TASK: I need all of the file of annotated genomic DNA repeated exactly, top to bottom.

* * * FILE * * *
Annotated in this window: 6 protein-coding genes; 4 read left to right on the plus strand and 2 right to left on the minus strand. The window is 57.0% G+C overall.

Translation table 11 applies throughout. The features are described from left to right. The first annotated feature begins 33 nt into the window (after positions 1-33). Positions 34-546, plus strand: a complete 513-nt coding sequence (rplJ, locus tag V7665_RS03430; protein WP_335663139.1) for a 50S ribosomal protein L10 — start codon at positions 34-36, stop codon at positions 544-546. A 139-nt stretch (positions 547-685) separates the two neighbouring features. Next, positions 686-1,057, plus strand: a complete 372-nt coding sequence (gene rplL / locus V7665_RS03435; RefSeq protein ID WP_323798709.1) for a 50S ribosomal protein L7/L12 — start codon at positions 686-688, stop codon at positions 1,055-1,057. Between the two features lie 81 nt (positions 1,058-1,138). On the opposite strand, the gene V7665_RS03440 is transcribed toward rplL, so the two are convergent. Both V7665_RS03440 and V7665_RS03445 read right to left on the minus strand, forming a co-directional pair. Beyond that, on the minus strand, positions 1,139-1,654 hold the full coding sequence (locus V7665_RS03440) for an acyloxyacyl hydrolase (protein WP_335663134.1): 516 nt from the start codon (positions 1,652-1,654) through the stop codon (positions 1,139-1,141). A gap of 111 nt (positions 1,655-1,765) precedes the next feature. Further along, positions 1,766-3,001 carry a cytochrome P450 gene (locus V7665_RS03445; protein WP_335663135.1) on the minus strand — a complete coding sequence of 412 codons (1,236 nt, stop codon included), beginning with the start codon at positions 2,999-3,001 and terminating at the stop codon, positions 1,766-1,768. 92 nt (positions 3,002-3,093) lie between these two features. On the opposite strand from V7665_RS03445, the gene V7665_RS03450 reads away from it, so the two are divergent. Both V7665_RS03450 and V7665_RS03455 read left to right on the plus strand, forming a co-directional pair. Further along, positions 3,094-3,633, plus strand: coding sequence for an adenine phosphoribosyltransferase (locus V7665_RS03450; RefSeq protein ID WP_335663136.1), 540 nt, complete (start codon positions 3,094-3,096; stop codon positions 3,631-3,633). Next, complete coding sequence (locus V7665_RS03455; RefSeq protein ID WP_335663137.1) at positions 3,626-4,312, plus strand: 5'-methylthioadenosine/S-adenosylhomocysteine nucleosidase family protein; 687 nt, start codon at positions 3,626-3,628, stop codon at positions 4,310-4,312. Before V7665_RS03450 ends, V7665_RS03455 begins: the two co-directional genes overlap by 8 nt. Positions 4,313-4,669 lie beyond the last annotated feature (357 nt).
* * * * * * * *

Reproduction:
Annotated in this window: 6 protein-coding genes; 4 read left to right on the plus strand and 2 right to left on the minus strand. The window is 57.0% G+C overall.

Translation table 11 applies throughout. The features are described from left to right. The first annotated feature begins 33 nt into the window (after positions 1-33). Positions 34-546, plus strand: a complete 513-nt coding sequence (rplJ, locus tag V7665_RS03430; protein WP_335663139.1) for a 50S ribosomal protein L10 — start codon at positions 34-36, stop codon at positions 544-546. A 139-nt stretch (positions 547-685) separates the two neighbouring features. Next, positions 686-1,057, plus strand: a complete 372-nt coding sequence (gene rplL / locus V7665_RS03435; RefSeq protein ID WP_323798709.1) for a 50S ribosomal protein L7/L12 — start codon at positions 686-688, stop codon at positions 1,055-1,057. Between the two features lie 81 nt (positions 1,058-1,138). On the opposite strand, the gene V7665_RS03440 is transcribed toward rplL, so the two are convergent. Both V7665_RS03440 and V7665_RS03445 read right to left on the minus strand, forming a co-directional pair. Beyond that, on the minus strand, positions 1,139-1,654 hold the full coding sequence (locus V7665_RS03440) for an acyloxyacyl hydrolase (protein WP_335663134.1): 516 nt from the start codon (positions 1,652-1,654) through the stop codon (positions 1,139-1,141). A gap of 111 nt (positions 1,655-1,765) precedes the next feature. Further along, positions 1,766-3,001 carry a cytochrome P450 gene (locus V7665_RS03445; protein WP_335663135.1) on the minus strand — a complete coding sequence of 412 codons (1,236 nt, stop codon included), beginning with the start codon at positions 2,999-3,001 and terminating at the stop codon, positions 1,766-1,768. 92 nt (positions 3,002-3,093) lie between these two features. On the opposite strand from V7665_RS03445, the gene V7665_RS03450 reads away from it, so the two are divergent. Both V7665_RS03450 and V7665_RS03455 read left to right on the plus strand, forming a co-directional pair. Further along, positions 3,094-3,633, plus strand: coding sequence for an adenine phosphoribosyltransferase (locus V7665_RS03450; RefSeq protein ID WP_335663136.1), 540 nt, complete (start codon positions 3,094-3,096; stop codon positions 3,631-3,633). Next, complete coding sequence (locus V7665_RS03455; RefSeq protein ID WP_335663137.1) at positions 3,626-4,312, plus strand: 5'-methylthioadenosine/S-adenosylhomocysteine nucleosidase family protein; 687 nt, start codon at positions 3,626-3,628, stop codon at positions 4,310-4,312. Before V7665_RS03450 ends, V7665_RS03455 begins: the two co-directional genes overlap by 8 nt. Positions 4,313-4,669 lie beyond the last annotated feature (357 nt).